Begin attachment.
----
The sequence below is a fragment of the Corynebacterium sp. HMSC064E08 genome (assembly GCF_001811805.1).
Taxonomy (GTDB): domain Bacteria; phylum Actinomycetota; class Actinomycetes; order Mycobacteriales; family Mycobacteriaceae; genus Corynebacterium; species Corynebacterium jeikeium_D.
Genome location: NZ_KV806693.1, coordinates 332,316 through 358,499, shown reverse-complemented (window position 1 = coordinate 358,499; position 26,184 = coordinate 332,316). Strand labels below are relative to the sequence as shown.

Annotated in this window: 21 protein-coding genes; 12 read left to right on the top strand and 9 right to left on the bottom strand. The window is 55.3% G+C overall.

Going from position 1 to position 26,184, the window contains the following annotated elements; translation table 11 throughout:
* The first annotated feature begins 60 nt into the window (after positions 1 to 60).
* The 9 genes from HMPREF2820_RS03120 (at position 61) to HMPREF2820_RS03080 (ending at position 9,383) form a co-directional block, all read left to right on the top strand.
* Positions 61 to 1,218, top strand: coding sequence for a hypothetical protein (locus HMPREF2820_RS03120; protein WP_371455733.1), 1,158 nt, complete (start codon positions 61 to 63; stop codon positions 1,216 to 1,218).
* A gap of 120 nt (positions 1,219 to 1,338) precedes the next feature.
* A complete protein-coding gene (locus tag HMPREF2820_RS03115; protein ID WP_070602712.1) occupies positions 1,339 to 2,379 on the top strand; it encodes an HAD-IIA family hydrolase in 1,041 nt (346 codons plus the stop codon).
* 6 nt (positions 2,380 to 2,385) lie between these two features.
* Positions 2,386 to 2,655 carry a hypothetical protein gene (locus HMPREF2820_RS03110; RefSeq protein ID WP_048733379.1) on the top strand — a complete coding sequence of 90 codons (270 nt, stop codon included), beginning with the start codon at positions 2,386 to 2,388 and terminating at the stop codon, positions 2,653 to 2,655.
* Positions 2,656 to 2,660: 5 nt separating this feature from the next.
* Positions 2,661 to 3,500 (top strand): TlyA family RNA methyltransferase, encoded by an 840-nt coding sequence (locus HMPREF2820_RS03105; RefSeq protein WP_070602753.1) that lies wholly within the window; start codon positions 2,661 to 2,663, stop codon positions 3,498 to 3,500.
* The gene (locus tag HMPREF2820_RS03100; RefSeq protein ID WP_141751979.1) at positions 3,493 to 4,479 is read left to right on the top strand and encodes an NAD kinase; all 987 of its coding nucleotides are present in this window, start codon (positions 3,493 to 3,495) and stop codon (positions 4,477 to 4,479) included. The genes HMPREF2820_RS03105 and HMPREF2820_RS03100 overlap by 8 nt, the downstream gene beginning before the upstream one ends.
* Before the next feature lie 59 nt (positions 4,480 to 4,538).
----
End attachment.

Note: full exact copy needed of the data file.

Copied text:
The sequence below is a fragment of the Corynebacterium sp. HMSC064E08 genome (assembly GCF_001811805.1).
Taxonomy (GTDB): domain Bacteria; phylum Actinomycetota; class Actinomycetes; order Mycobacteriales; family Mycobacteriaceae; genus Corynebacterium; species Corynebacterium jeikeium_D.
Genome location: NZ_KV806693.1, coordinates 332,316 through 358,499, shown reverse-complemented (window position 1 = coordinate 358,499; position 26,184 = coordinate 332,316). Strand labels below are relative to the sequence as shown.

Annotated in this window: 21 protein-coding genes; 12 read left to right on the top strand and 9 right to left on the bottom strand. The window is 55.3% G+C overall.

Going from position 1 to position 26,184, the window contains the following annotated elements; translation table 11 throughout:
* The first annotated feature begins 60 nt into the window (after positions 1 to 60).
* The 9 genes from HMPREF2820_RS03120 (at position 61) to HMPREF2820_RS03080 (ending at position 9,383) form a co-directional block, all read left to right on the top strand.
* Positions 61 to 1,218, top strand: coding sequence for a hypothetical protein (locus HMPREF2820_RS03120; protein WP_371455733.1), 1,158 nt, complete (start codon positions 61 to 63; stop codon positions 1,216 to 1,218).
* A gap of 120 nt (positions 1,219 to 1,338) precedes the next feature.
* A complete protein-coding gene (locus tag HMPREF2820_RS03115; protein ID WP_070602712.1) occupies positions 1,339 to 2,379 on the top strand; it encodes an HAD-IIA family hydrolase in 1,041 nt (346 codons plus the stop codon).
* 6 nt (positions 2,380 to 2,385) lie between these two features.
* Positions 2,386 to 2,655 carry a hypothetical protein gene (locus HMPREF2820_RS03110; RefSeq protein ID WP_048733379.1) on the top strand — a complete coding sequence of 90 codons (270 nt, stop codon included), beginning with the start codon at positions 2,386 to 2,388 and terminating at the stop codon, positions 2,653 to 2,655.
* Positions 2,656 to 2,660: 5 nt separating this feature from the next.
* Positions 2,661 to 3,500 (top strand): TlyA family RNA methyltransferase, encoded by an 840-nt coding sequence (locus HMPREF2820_RS03105; RefSeq protein WP_070602753.1) that lies wholly within the window; start codon positions 2,661 to 2,663, stop codon positions 3,498 to 3,500.
* The gene (locus tag HMPREF2820_RS03100; RefSeq protein ID WP_141751979.1) at positions 3,493 to 4,479 is read left to right on the top strand and encodes an NAD kinase; all 987 of its coding nucleotides are present in this window, start codon (positions 3,493 to 3,495) and stop codon (positions 4,477 to 4,479) included. The genes HMPREF2820_RS03105 and HMPREF2820_RS03100 overlap by 8 nt, the downstream gene beginning before the upstream one ends.
* Before the next feature lie 59 nt (positions 4,480 to 4,538).